Secret Tunnels, Shipwrecks and Scones

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We know the county is a Swiss cheese of mine shafts and adits and we know that these are all from tin mining right? Today we had a pleasant surprise! We found ourselves in a tunnel for transporting china clay. Down at Charlestown Harbour there’s the most amazing little museum. It’s chock full of maritime artefacts and takes you on a winding adventure. There’s a huge amount of shipwreck information and hundreds of items recovered from shipwrecks. There are sections dedicated to explaining the life and connections of Charles Rashleigh (after whom the name Charlestown was derived, changed from West Polmear in honour of the man). Other sections explaining diving and maritime rescue. The Shipwreck & Heritage Centre is positioned on the side of Charlestown harbour which is one of the china clay ports (along with Par, Pentewan and Fowey etc.). One of the surprises and quirks of the place is that the actual tunnels used to transport the clay to the ships below go through the museum. You are able to walk down through a tunnel and pop out on the side of the harbour overlooking one of the very old ships that is now moored there, The Phoenix, a 112ft two masted brig which has been the unsung star in many TV dramas and movies. My now, weekly mention of Poldark fits in here, as most of us know, many scenes have been filmed down here at Charlestown Harbour. The harbour lends itself to filming as there is plenty of space to build up sets and there are certain views that haven’t really changed in recent centuries, all with the sea in the background.

My now, weekly mention of Poldark fits in here

The museum itself has a huge amount to read, the kids were actually pretty patient so we were able to take most of it in. There are varied subjects jumping from Titanic to The Mary Rose to Nelson and anything in between. If there is a criticism it’s that the displays are all pretty dated and that there is so much stuff that many objects go unexplained. Really that’s just a minor point, the museum as a whole is fascinating and gets you thinking about the hundreds of ships that have been lost off the Cornish coast and accross the world. After the museum, we walked around the village and harbour with a much better understanding of how the place had come about and why things are where they are.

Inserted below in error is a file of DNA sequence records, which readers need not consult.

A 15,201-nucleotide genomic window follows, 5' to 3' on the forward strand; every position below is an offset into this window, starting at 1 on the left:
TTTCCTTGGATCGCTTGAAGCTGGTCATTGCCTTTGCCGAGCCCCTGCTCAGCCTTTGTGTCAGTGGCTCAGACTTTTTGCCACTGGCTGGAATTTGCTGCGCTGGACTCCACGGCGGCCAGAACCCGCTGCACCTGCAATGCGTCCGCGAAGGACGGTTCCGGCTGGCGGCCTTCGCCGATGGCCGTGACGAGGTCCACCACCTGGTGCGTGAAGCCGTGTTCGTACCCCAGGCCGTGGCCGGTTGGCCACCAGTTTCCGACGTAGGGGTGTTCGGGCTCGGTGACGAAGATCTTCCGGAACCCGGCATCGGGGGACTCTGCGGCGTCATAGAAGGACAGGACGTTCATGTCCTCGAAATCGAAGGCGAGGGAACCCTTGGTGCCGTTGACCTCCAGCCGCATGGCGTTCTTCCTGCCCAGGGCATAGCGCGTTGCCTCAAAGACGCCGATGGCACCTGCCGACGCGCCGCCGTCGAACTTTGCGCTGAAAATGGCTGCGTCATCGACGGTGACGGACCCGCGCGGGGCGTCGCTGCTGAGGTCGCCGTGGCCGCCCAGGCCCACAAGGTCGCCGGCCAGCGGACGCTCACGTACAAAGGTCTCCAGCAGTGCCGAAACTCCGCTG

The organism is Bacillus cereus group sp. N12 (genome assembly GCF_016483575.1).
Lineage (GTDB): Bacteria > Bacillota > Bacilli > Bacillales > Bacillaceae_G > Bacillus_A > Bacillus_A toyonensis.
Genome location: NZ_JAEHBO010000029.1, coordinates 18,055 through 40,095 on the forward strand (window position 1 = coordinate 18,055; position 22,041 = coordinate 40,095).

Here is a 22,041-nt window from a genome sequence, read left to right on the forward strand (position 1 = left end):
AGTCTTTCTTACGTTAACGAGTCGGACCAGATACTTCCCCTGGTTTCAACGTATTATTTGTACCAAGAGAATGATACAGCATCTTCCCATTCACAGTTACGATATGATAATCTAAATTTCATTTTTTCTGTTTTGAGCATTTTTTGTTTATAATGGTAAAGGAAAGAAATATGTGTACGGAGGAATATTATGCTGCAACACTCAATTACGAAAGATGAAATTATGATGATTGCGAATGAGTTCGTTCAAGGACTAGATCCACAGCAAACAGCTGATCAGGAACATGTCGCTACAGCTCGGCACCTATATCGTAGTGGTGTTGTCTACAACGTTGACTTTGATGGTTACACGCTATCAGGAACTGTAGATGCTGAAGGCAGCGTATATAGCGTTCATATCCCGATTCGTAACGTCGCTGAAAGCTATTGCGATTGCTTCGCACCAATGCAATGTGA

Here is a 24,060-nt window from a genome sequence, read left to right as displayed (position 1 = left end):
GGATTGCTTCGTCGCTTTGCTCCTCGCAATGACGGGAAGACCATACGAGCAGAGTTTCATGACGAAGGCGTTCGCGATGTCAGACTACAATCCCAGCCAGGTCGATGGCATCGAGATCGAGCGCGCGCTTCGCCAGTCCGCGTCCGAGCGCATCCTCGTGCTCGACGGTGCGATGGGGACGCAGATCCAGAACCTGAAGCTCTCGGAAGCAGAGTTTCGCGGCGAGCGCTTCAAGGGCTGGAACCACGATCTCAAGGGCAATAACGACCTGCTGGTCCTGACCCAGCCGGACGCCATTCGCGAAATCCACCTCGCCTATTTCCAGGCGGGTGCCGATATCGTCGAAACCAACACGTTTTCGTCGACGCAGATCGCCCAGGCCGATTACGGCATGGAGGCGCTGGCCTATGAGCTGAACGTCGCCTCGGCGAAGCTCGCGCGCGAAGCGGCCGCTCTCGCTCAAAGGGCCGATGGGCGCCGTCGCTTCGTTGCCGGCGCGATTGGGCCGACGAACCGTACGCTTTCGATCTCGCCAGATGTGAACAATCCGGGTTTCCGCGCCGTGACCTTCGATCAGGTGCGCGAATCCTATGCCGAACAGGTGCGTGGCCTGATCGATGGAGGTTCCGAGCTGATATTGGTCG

The harbour is an amazing construction with one large protective quay, a small sheltered entrance and then a lock gate leading to a large wet dock where ships stay afloat whatever the tide. You can really get a feeling for how the harbour was once used just by taking a wander around.

As you tread carefully across the top of the lock gate and stay back from the edge of unfenced quays you feel involved in the place. You walk in the footsteps of merchants and mariners, pilchard fishermen and smugglers. China clay shaped this place but like so much that rose out of industry, the remaining stonework is picturesque and still of practical use today. Just above the harbour along the coast path we had a sneaky look at what is now named Harbour Lights but we know from the TV as The Loo with a View. Featured on George Clarke’s Amazing Spaces this former public convenience is now a chic holiday let complete with cliff edge garden. From coastal WC to airbnb its been beautifully transformed by a local couple who had the vision to value the location over the original structure.

From coastal WC to airbnb…

On the quay there’s an honesty box where you can leave money and take a sea urchin shell. We didn’t. Instead I dragged my urchins off in search of extreme hot chocolates. We found the proper jobs with marshmallows and whipped cream. The obligatory cream tea rounded off my day. The cafe we chose was one we’d been to years ago (pre-urchins). Wreckers is a converted warehouse which is a cafe by day and more serious restaurant in the evening. Can’t speak about the meals but they make a good cuppa and a decent scone. The décor is loosely shipwreck themed and the whole place has a pleasant feel. It made me think of my cousin’s film of the same name. Wreckers the movie in contrast to Wreckers the cafe is not shipwreck themed at all. It’s a brilliant and raw depiction of how a couple’s relationship changes when a visitor arrives. Dictynna Hood (my cousin – yes I’m proud!) wrote and directed this movie Wreckers which starred Benedict Cumberbatch and Claire Foy and it’s really a great film. I’ve been trying to drop those names for weeks now! Apologies to Dictynna that it took a trip to a Cornish cafe for me to weave them in!

Our Bank Holiday Monday started off wet and promising very little but by taking a punt on the interesting little Shipwreck and Heritage Centre at Charlestown we had a fantastic day out and came away feeling we’d made discoveries.

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